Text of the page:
Björkman, Sven; Folkesson, Anna; Jönsson, Siv

    2009-01-01

    PURPOSE: The three aims of this investigation were (1) to develop a population pharmacokinetic (PK) model for factor VIII (FVIII) in haemophilia A patients, with estimates of inter-occasion and inter-individual variance, (2) to investigate whether appropriate dosing of FVIII for regular prophylaxis...

  9. Radiolysis of aqueous solutions of ammonium bicarbonate over a large dose range

    DEFF Research Database (Denmark)

    Draganic, Z.D.; Negrón-Mendoza, A.; Sehested, K.;

    1991-01-01

    Oxygen-free aqueous solutions of 0.05 mol dm-3 ammonium and sodium bicarbonate were studied after receiving various doses of Co-60 gammas (0.01-400 kGy) or 0.5-20 Gy pulses of 10 Mev electrons. Formate and oxalate were found to be the main radiolytic products, in addition to trace amounts...

  10. Estimation of non-cancer stochastic effects of prolonged occupational exposure in low dose range

    International Nuclear Information System (INIS)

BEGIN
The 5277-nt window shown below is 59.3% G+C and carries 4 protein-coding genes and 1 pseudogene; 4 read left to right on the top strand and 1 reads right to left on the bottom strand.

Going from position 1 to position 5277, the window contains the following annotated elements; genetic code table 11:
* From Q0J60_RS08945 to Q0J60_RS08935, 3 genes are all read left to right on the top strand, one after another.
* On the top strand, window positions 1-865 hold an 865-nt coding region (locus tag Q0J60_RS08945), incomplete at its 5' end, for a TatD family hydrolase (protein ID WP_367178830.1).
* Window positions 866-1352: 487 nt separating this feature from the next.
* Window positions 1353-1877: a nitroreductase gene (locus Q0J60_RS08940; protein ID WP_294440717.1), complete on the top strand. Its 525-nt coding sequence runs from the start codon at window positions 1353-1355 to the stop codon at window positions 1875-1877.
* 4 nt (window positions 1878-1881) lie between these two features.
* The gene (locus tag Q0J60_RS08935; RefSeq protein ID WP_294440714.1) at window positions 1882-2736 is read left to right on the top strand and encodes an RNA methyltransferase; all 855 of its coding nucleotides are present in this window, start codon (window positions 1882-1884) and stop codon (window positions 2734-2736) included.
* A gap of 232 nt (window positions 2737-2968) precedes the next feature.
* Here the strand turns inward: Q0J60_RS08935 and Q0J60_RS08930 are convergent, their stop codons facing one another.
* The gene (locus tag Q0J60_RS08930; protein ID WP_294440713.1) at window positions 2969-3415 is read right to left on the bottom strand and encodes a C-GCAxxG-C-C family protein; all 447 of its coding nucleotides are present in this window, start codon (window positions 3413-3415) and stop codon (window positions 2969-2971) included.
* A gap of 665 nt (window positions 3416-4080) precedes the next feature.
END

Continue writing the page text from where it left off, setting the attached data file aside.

This study is aimed at estimation of acute myocardial infarction (AMI) incidence and risk among persons exposed to prolonged low dose rate ionizing radiation. Prevalence and social and medical relevance, and available data on the increased cardio-vascular diseases mortality among nuclear workers determined the chosen clinical model (Howe G.R.,et. Al., 2004). A study was carried out into AMI incidence in closed population of Seversk in 1998-2004, the study was supported by the Federal Agency for Science and Innovations (grant MK-4931.2007.7). Siberian Group of Chemical Enterprises (SGCE) is a town-forming enterprise. Because of this the whole population was divided into residents and SGCE workers, of whom great majority was exposed to long term ionizing radiation in low doses (total cumulative external dose was up to 1 Sv). In the study period, increased incidence was found in both groups (from 5.12 up to 7.11 per 1 000 workers, and from 1.86 up to 2.44 per 1 000 residents). Cross-group analysis (SGCE workers - residents) revealed that general AMI incidence in SGCE employees was significantly greater (χ2 = 64.44-89.05-86.22-65.17-39.78-114.89-96.14; r 2 = 3.54-3.97-3.27-4.59-0.59-18.19-17.58; r = 0.0601-0.0462-0.0706-0.0322-0.4443-0.0000-0.0000 in 1998-2004 respectively). Analysis of standardized relative risk coefficients of developing AMI demonstrated their significant increase in the main group production (auxiliary production incidence was taken as the standard): 1.5 in 1999 (CI 95% 1.15-2.79), 1.8 in 2000 (CI 95% 1.07-2.47), 2.0 in 2001 (CI 95% 1.31-2.99), 2.1 in 2003 (CI 95% 1.42-3.11), 1.9 in 2004 (CI 95% 1.27-2.89). At present, there is data indicating close relationship between AMI development and dose accumulation rate; however, because of irradiation dose homogeneity of the study groups (great majority of AMI patients had doses up to 200 mSv) and limited number of cases in the sample, it was not possible to establish association between AMI development